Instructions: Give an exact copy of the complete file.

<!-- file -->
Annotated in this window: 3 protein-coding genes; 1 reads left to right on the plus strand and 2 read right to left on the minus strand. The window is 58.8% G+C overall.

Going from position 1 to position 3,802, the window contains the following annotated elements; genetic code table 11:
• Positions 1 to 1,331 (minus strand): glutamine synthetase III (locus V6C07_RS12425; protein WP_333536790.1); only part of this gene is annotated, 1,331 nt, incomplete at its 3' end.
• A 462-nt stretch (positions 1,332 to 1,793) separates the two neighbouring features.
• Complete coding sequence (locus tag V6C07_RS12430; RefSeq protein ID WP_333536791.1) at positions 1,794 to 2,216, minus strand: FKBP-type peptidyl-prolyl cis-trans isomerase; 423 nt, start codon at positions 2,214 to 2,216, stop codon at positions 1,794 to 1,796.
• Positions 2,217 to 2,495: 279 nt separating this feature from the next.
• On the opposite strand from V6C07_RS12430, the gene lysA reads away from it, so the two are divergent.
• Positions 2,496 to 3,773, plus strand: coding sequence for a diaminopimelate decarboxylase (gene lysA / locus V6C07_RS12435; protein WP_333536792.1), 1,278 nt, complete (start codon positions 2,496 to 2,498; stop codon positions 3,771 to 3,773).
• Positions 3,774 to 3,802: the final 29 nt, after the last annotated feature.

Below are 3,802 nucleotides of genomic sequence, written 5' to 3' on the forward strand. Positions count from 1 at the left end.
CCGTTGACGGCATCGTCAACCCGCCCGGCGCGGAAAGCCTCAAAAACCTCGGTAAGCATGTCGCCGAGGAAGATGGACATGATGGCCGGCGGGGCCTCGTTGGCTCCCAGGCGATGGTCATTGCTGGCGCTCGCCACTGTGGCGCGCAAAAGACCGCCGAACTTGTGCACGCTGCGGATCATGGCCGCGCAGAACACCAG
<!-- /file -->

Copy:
Annotated in this window: 3 protein-coding genes; 1 reads left to right on the plus strand and 2 read right to left on the minus strand. The window is 58.8% G+C overall.

Going from position 1 to position 3,802, the window contains the following annotated elements; genetic code table 11:
• Positions 1 to 1,331 (minus strand): glutamine synthetase III (locus V6C07_RS12425; protein WP_333536790.1); only part of this gene is annotated, 1,331 nt, incomplete at its 3' end.
• A 462-nt stretch (positions 1,332 to 1,793) separates the two neighbouring features.
• Complete coding sequence (locus tag V6C07_RS12430; RefSeq protein ID WP_333536791.1) at positions 1,794 to 2,216, minus strand: FKBP-type peptidyl-prolyl cis-trans isomerase; 423 nt, start codon at positions 2,214 to 2,216, stop codon at positions 1,794 to 1,796.
• Positions 2,217 to 2,495: 279 nt separating this feature from the next.
• On the opposite strand from V6C07_RS12430, the gene lysA reads away from it, so the two are divergent.
• Positions 2,496 to 3,773, plus strand: coding sequence for a diaminopimelate decarboxylase (gene lysA / locus V6C07_RS12435; protein WP_333536792.1), 1,278 nt, complete (start codon positions 2,496 to 2,498; stop codon positions 3,771 to 3,773).
• Positions 3,774 to 3,802: the final 29 nt, after the last annotated feature.

Below are 3,802 nucleotides of genomic sequence, written 5' to 3' on the forward strand. Positions count from 1 at the left end.
CCGTTGACGGCATCGTCAACCCGCCCGGCGCGGAAAGCCTCAAAAACCTCGGTAAGCATGTCGCCGAGGAAGATGGACATGATGGCCGGCGGGGCCTCGTTGGCTCCCAGGCGATGGTCATTGCTGGCGCTCGCCACTGTGGCGCGCAAAAGACCGCCGAACTTGTGCACGCTGCGGATCATGGCCGCGCAGAACACCAG